A strict non-regression clause should be introduced in the Commission’s proposal to ensure that the EU minimum standard does not drive national norms downwards.

Furthermore, Svanström hypothesises that “what goes up, might come down”, implying that the EU could use the framework to lower wages in times of crises. Yet, the history of EU social policy rather teaches us that EU regulations are always minimum standards. This has two implications. First, EU standards cannot be used to lower national standards. Second, what is already a minimum cannot be lowered. In turn, wages have been substantially lowered at the national level as a result of the recession, whether the unions supported it or not. In fact, research shows that where the EU does not have minimum requirements and protective regulations in the social realm, other dimensions of EU integration (linked to pro-market policies) will more easily affects social conditions.

Twenty-two EU countries currently have a minimum wage under 60% of the (gross) median wage (the benchmark recommended by the ILO). An EU framework could matter a great deal for those countries, crating political pressure and institutional incentives to improve wage conditions and even, in the medium run, create upward convergence. 

That the framework will most likely be irrelevant for the remaining six countries which have higher levels of minimum wages is not a good reason to reject it. A strict non-regression clause should be introduced in the Commission’s proposal to ensure that the EU minimum standard does not drive national norms downwards. This non-regression clause could have an additional time dimension, ensuring that, even in times of recession, the threshold could not be violated.

Furthermore, the ETUC’s position is in some respects ambiguous. In its contribution, it forcefully claims that any EU action “needs to fully respect and safeguard systems of collective bargaining which work well” and that “any specific criteria and wage setting mechanisms must only apply to statutory minimum wages and to the role of public authorities in fixing and enforcing them, not to wages set through collective agreements”. Yet, what the ETUC document does not say, is what happens when collective bargaining does not work so well.

Among those six countries where minimum wages are decided by collective agreements, only three (Denmark, Italy and Sweden) reach the benchmark of 60% of the gross median wage, while the three others (Austria, Cyprus and Finland) remain below. In such cases, then, why would a mandatory EU benchmark not be seen as a tool for unions to strengthen the union’s negotiating position and set minimum wages which are an adequate tool to prevent poverty? In turn, as far as states with statutory minimum wages are concerned, the ETUC is right to point out that an EU framework should ensure that unions’ participation in the negotiations are not merely symbolic.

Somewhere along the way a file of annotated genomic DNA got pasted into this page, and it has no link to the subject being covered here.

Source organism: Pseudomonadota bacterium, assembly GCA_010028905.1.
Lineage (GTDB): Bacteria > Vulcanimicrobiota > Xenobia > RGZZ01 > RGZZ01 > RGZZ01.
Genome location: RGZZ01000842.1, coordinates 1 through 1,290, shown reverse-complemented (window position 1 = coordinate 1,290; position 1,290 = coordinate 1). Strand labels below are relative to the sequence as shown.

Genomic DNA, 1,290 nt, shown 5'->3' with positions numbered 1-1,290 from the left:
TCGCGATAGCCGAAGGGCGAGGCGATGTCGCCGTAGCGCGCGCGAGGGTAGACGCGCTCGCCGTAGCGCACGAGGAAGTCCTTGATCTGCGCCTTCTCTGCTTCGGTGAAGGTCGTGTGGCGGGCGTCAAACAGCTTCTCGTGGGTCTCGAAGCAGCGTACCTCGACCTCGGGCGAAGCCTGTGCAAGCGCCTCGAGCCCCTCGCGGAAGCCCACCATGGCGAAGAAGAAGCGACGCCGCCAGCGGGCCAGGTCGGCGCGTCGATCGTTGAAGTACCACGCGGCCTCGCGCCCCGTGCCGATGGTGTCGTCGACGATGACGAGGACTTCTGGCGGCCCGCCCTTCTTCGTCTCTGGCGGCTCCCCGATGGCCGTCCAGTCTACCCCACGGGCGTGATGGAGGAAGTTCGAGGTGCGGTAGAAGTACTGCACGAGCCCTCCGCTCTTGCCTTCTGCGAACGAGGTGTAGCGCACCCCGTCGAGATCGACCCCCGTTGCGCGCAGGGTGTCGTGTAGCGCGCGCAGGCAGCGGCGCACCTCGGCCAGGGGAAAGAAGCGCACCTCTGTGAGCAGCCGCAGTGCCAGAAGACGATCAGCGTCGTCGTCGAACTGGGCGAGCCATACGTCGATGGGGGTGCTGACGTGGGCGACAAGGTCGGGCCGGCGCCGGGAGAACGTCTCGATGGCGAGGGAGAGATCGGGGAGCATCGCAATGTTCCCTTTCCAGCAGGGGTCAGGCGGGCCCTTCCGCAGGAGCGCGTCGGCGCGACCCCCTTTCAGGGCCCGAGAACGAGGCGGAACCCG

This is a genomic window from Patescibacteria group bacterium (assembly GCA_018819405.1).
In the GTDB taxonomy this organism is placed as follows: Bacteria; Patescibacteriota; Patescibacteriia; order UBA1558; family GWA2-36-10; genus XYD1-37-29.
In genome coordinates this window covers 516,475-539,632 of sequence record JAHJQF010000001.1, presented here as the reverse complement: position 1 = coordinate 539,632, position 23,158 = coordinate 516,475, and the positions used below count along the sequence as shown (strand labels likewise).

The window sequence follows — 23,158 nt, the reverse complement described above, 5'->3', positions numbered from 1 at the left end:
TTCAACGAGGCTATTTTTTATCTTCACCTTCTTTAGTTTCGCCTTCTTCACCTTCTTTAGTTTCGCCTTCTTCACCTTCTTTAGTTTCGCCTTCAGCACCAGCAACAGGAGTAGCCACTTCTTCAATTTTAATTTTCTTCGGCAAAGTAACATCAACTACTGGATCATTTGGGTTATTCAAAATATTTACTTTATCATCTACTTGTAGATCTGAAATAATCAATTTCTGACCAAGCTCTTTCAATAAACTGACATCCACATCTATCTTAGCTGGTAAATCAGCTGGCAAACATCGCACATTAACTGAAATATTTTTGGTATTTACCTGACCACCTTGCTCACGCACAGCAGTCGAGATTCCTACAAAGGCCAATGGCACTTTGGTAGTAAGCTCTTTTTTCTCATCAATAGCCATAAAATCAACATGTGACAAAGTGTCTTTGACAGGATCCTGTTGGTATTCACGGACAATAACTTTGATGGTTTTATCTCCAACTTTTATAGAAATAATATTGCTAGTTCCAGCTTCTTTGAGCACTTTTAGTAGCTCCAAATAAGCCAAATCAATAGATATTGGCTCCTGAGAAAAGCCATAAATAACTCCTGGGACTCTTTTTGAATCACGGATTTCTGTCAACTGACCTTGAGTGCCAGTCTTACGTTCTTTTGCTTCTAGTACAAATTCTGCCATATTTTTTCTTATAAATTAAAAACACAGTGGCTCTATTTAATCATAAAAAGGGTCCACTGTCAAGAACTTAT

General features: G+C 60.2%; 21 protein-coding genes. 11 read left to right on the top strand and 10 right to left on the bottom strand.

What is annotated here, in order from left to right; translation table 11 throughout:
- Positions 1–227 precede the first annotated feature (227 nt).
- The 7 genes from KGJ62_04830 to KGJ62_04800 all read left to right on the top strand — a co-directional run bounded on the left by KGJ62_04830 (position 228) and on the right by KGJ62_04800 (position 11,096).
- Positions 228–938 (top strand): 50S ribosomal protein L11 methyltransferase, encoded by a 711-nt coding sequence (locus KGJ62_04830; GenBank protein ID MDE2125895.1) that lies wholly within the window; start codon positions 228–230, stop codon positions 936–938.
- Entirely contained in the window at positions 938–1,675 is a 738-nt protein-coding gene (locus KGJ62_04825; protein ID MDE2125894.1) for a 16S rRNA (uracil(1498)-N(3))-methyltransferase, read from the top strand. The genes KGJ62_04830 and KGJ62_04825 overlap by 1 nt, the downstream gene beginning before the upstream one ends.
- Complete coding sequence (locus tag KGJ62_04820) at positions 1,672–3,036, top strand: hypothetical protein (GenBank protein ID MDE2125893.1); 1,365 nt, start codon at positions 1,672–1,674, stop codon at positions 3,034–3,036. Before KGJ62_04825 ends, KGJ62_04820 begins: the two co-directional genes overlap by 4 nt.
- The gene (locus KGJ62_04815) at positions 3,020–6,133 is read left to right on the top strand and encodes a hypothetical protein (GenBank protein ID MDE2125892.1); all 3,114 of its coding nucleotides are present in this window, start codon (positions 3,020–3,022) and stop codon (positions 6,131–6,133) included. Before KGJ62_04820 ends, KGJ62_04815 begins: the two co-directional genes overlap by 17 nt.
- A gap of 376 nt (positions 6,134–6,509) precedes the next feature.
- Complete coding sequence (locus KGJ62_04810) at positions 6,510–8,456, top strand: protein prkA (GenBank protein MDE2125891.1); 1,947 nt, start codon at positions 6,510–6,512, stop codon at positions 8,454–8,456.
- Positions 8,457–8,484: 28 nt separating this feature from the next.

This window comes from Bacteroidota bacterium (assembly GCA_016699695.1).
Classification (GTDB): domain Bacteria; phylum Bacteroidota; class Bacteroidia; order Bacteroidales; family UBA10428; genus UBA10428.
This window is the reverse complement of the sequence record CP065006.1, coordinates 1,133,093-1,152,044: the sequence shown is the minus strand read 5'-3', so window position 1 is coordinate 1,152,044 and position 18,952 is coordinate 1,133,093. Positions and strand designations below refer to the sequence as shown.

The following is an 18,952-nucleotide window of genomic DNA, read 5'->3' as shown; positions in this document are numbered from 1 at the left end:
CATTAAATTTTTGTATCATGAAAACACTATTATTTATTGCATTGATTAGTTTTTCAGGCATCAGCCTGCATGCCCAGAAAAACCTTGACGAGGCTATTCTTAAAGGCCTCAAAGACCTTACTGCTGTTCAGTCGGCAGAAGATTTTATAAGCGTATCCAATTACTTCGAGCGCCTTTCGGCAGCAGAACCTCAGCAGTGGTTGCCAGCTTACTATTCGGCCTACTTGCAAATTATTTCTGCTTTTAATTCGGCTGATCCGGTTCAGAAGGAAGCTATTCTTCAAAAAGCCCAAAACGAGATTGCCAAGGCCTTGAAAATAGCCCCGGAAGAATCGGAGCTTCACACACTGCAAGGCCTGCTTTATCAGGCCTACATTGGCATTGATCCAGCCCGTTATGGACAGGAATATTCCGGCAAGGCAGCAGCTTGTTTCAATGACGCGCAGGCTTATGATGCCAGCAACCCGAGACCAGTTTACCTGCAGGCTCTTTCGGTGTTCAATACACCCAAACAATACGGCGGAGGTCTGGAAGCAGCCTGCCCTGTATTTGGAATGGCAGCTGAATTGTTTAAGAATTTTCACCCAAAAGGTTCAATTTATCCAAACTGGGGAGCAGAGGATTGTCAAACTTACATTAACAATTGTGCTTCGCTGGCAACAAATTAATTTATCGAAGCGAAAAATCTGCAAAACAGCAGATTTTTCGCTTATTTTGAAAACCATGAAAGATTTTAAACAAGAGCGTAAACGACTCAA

The hard law vs. soft law dilemma

If we can agree that the currently highly concerning situation regarding wages is worth engaging with a positive intervention, this does not solve the “how” problem. With which kind of policy instrument can the Commission come up that could be able to accommodate the diversity of wage setting systems across Europe and keep its promise of not harming subsidiarity? 

While hard law is always the best way to ensure compliance, it is not sure that the Commission will be able to overcome the legal and political hurdles. It has been oftentimes underlined that Article 153 on social policy explicitly excludes pay from the EU’s regulatory competences.If not impossible, the search for alternative legal basis in a gesture of legal creativity seems tricky and will be hotly debated.

The consultation of the coming months will be crucial for the Commission to find the right balance between legitimacy and effectiveness

If the Commission fails to gather sufficient support for a legislative breakthrough, it will have to rely on soft law. In that regard, the reference to the European Pillar of Social Rights leaves to door open two both paths, but tends to put more emphasis on the second best, non-binding option. In that case, a Council recommendation could be the chosen instrument. Anchoring it into the European Semester would have the advantage of setting up a surveillance mechanism through which slow convergence could be promoted. But, as we know from all socially rooted recommendations of the European Semester, compliance and implementation tend to be low.

Thus, the consultation of the coming months will be crucial for the Commission to find the right balance between legitimacy and effectiveness. As Europe is facing yet another recession and its possible ensuing steps towards social regression, it is important to draw the lessons from the past and remember that social actors at the national level (including unions) are particularly vulnerable and, what is more, they are so in a way which is unequally distributed among Member States. Hence, it is key that EU is able to establish social safeguards which do not only rely on political actors’ goodwill. 

Against that background, it is important for all progressive actors to remember that one cannot continuously call for a more a social Europe and end up vetoing tangible initiatives as soon as they are on the table.